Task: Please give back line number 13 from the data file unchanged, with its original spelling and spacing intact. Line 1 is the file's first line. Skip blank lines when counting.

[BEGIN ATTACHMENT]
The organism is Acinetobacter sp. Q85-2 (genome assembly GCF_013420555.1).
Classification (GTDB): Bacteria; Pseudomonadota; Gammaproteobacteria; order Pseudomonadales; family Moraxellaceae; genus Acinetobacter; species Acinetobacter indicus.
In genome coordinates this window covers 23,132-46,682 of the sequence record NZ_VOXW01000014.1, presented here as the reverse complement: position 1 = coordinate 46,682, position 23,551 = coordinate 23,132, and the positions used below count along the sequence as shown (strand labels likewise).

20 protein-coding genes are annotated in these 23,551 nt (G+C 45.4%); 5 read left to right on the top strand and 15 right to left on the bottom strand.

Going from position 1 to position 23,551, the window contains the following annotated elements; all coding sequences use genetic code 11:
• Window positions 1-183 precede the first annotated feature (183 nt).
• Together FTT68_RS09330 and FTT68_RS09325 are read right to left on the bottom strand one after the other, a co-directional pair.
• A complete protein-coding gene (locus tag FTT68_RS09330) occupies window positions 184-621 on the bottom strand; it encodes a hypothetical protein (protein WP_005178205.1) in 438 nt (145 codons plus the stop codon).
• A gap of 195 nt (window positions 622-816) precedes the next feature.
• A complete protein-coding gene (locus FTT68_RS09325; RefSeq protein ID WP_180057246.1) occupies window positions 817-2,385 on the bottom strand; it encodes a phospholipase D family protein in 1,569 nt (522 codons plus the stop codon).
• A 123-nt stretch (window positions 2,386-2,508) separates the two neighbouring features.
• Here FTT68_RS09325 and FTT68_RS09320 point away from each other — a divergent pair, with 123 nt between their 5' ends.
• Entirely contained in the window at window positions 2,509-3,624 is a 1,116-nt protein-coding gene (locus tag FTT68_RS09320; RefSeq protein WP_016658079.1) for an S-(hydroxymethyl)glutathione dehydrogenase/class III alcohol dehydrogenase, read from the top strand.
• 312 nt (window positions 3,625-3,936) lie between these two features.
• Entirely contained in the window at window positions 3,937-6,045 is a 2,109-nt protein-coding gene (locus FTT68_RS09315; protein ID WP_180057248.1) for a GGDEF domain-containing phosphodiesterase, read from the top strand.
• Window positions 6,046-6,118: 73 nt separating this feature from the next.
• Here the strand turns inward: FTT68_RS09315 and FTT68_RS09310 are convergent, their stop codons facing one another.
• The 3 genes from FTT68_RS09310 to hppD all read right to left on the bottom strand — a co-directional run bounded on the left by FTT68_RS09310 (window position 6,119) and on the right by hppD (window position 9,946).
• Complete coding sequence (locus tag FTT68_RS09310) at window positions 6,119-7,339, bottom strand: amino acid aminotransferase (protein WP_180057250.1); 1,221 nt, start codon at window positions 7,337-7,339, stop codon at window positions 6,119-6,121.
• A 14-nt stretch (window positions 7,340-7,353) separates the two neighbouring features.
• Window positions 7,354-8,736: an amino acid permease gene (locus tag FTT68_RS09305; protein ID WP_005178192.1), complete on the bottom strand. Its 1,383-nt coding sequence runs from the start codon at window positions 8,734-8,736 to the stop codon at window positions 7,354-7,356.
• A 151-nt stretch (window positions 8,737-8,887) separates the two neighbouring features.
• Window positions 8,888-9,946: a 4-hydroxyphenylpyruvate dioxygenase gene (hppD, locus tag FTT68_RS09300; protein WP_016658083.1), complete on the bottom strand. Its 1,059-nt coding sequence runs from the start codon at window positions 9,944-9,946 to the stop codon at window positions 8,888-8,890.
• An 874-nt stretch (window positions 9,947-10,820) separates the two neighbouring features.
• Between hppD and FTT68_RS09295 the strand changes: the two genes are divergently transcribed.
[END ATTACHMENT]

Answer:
• Entirely contained in the window at window positions 2,509-3,624 is a 1,116-nt protein-coding gene (locus tag FTT68_RS09320; RefSeq protein WP_016658079.1) for an S-(hydroxymethyl)glutathione dehydrogenase/class III alcohol dehydrogenase, read from the top strand.